ST. CLAIRSVILLE - The Ohio Society for the Prevention of Cruelty to Animals has launched an investigation into the Belmont County Animal Shelter, challenging its practices and its legal status.
On Tuesday, Belmont County commissioners received a public records request for documents covering the activities of the Belmont County Animal Rescue League (BCARL).
The county commissioners accepted the resignation of Dog Warden Verna Painter, effective March 18. Diane Amend, director at the shelter, said Painter's decision to step down had been decided in advance and were not precipitated or accelerated by any legal action.
The BCARL board will meet today to review several matters, including the issue of a new dog warden. Lisa Williams currently holds the position of assistant dog warden.
John A. Bell, attorney for the Ohio SPCA, said the organization was committed to following through with legal action if necessary, but would prefer the animal shelter invited the group to work with them to address the issues.
He noted the majority of record requests go back two years so as not to be too burdensome to respond to. He said the investigation would also look at the shelter's response to instances where owners were allegedly mistreating their animals, as well as allegations concerning the treatment of animals in the shelter's hands.
He added that the OSPCA had heard of some issues as far back as 2007.
"Belmont County has actually been on our radar for a very long time," he said.
Bell added that while the OSPCA cannot enforce the law, they demand adherence to state laws calling for adequate facilities for the impounding of animals. He said the main issue is allegations that large numbers of animals have been kept outside due to a lack of space inside the shelter.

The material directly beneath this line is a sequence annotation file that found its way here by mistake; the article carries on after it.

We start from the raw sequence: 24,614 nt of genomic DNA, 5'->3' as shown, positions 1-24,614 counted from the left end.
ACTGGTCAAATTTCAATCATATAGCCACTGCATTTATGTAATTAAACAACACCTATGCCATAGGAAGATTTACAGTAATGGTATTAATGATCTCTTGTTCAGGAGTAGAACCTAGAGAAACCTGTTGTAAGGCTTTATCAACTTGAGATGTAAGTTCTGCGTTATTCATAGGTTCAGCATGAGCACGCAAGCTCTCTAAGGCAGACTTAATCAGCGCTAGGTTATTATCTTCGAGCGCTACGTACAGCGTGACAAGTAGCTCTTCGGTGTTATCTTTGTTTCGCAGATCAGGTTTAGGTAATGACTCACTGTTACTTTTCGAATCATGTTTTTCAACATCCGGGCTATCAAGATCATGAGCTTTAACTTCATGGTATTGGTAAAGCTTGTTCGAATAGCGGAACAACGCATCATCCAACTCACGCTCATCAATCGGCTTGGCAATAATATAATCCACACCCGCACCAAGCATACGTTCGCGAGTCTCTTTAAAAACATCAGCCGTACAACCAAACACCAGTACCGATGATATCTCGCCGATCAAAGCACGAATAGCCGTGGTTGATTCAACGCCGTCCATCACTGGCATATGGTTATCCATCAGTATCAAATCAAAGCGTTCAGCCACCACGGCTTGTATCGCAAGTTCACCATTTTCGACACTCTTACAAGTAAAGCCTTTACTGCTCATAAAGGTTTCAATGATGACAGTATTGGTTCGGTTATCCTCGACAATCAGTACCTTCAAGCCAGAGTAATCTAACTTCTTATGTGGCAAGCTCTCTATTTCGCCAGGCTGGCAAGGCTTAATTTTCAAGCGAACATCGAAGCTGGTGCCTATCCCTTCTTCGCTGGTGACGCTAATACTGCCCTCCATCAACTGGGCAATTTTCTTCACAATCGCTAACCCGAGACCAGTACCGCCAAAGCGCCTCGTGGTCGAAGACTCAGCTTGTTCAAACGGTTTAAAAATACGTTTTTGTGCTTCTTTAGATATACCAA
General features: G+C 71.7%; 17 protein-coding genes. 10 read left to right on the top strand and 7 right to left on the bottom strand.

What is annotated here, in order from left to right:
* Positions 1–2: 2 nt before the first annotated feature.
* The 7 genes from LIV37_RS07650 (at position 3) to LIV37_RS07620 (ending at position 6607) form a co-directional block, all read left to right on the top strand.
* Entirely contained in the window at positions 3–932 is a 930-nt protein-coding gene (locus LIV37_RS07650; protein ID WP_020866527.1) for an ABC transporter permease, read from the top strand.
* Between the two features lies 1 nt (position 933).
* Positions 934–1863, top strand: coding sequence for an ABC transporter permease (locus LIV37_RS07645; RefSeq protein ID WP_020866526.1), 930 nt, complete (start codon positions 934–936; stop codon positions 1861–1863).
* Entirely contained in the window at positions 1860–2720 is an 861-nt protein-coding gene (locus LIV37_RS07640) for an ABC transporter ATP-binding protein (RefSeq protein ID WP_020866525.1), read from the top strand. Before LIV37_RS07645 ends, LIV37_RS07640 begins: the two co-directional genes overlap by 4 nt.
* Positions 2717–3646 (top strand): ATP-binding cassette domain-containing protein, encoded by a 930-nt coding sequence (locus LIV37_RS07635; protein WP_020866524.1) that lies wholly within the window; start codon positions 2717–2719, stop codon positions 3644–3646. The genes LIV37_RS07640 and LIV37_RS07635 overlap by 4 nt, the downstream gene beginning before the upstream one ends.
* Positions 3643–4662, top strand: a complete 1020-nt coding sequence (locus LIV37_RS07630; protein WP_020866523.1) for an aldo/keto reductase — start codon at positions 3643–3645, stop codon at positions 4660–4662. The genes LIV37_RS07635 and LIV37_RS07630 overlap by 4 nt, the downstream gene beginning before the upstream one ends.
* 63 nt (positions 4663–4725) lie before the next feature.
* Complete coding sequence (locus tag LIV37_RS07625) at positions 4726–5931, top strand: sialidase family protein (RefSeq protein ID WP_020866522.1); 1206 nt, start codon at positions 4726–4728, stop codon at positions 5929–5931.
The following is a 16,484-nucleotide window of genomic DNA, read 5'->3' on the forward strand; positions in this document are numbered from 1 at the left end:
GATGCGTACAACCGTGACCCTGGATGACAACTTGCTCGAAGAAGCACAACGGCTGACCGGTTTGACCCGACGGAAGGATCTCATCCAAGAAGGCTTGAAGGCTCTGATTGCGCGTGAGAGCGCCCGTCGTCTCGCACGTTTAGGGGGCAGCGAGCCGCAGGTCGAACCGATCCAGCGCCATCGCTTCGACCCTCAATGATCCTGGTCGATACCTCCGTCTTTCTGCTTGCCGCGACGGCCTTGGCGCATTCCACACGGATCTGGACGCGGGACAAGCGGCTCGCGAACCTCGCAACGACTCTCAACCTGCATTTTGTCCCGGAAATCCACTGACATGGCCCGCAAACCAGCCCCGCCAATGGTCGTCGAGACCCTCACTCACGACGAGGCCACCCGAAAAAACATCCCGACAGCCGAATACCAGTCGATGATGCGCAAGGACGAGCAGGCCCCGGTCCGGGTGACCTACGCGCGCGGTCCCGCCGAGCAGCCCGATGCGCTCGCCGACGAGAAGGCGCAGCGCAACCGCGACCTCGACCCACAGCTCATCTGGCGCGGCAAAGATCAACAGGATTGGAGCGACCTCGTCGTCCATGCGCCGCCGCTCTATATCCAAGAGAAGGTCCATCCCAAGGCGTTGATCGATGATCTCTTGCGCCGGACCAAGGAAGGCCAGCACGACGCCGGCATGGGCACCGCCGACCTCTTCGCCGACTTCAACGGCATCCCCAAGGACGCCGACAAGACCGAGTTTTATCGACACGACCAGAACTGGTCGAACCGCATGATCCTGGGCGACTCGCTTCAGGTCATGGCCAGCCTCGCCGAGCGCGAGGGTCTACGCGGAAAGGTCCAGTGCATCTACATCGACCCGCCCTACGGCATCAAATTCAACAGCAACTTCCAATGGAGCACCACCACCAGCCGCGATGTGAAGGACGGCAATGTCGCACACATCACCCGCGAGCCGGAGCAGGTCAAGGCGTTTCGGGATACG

He also raised the issue of the county's relationship with BCARL, which he said is a non-profit organization but not a county humane society. Bell said the law clearly states that if the county delegates enforcement, it must be to a humane society. He pointed out that humane agents are trained and approved by the probate court. He raised doubts that BCARL personnel have legal authority to act as humane agents.
"The law's on our side. The facts are on our side," he said.
Bell referenced allegations against the shelter's practices, saying members may have prevented owners from redeeming their animals, as well as the adoption of animals. He also noted allegations that BCARL has euthanized wanted animals. He said Ohio has strict laws dealing with impounded animals, specifying that the owner must be notified by certified mail and allowed to post bond.
Bell said a decision on whether to take legal action should be made within 30 days.
Commissioners Mark Thomas and Ginny Favede said a copy of the OSPCA's request went to the prosecutor's office to be reviewed by the county's legal counsel.
"Our office will start immediately to compile the records request. By law, we are required to turn over the documents as quickly as possible," Favede said, adding that all documents in the commissioners' office will be turned over to the OSPCA. Other documents are in BCARL's possession.
She added that the prosecutor is looking into BCARL's status as a humane society.
Thomas added that the prosecutor's office and BCARL's attorney have been in a dialogue regarding the issues raised during the past two months. He said they are amicably talking and making progress in addressing some of the issues raised by the OSPCA. He said the commissioners may be making changes to the current contract within two weeks to update policies and procedures.
"We want to make the facility more friendly to the public," he said. "We want to streamline the adoption process and get as many dogs adopted as we can in Belmont County."
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